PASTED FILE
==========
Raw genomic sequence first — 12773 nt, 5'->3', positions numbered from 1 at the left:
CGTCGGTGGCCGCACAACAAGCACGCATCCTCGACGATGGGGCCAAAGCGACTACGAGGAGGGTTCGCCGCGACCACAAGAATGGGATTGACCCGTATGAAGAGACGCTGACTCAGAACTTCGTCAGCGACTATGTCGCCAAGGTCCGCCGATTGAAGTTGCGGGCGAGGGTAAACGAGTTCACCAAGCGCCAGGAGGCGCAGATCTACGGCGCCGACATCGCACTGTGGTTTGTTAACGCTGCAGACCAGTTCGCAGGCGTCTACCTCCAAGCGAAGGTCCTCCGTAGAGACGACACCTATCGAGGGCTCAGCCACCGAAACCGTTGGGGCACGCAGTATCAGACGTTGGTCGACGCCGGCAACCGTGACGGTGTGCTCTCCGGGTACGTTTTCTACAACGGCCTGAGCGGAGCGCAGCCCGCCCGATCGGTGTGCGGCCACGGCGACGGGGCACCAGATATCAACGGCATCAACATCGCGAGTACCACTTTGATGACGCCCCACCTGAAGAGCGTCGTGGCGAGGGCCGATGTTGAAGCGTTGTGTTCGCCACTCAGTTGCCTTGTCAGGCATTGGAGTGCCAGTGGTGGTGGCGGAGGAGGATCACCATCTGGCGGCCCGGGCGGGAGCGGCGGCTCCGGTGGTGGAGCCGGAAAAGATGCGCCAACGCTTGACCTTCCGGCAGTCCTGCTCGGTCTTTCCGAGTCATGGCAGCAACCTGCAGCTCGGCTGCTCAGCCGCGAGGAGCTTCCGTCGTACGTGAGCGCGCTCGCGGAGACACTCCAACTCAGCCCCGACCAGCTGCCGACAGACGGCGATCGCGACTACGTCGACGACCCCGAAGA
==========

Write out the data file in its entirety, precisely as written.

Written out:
Raw genomic sequence first — 12773 nt, 5'->3', positions numbered from 1 at the left:
CGTCGGTGGCCGCACAACAAGCACGCATCCTCGACGATGGGGCCAAAGCGACTACGAGGAGGGTTCGCCGCGACCACAAGAATGGGATTGACCCGTATGAAGAGACGCTGACTCAGAACTTCGTCAGCGACTATGTCGCCAAGGTCCGCCGATTGAAGTTGCGGGCGAGGGTAAACGAGTTCACCAAGCGCCAGGAGGCGCAGATCTACGGCGCCGACATCGCACTGTGGTTTGTTAACGCTGCAGACCAGTTCGCAGGCGTCTACCTCCAAGCGAAGGTCCTCCGTAGAGACGACACCTATCGAGGGCTCAGCCACCGAAACCGTTGGGGCACGCAGTATCAGACGTTGGTCGACGCCGGCAACCGTGACGGTGTGCTCTCCGGGTACGTTTTCTACAACGGCCTGAGCGGAGCGCAGCCCGCCCGATCGGTGTGCGGCCACGGCGACGGGGCACCAGATATCAACGGCATCAACATCGCGAGTACCACTTTGATGACGCCCCACCTGAAGAGCGTCGTGGCGAGGGCCGATGTTGAAGCGTTGTGTTCGCCACTCAGTTGCCTTGTCAGGCATTGGAGTGCCAGTGGTGGTGGCGGAGGAGGATCACCATCTGGCGGCCCGGGCGGGAGCGGCGGCTCCGGTGGTGGAGCCGGAAAAGATGCGCCAACGCTTGACCTTCCGGCAGTCCTGCTCGGTCTTTCCGAGTCATGGCAGCAACCTGCAGCTCGGCTGCTCAGCCGCGAGGAGCTTCCGTCGTACGTGAGCGCGCTCGCGGAGACACTCCAACTCAGCCCCGACCAGCTGCCGACAGACGGCGATCGCGACTACGTCGACGACCCCGAAGA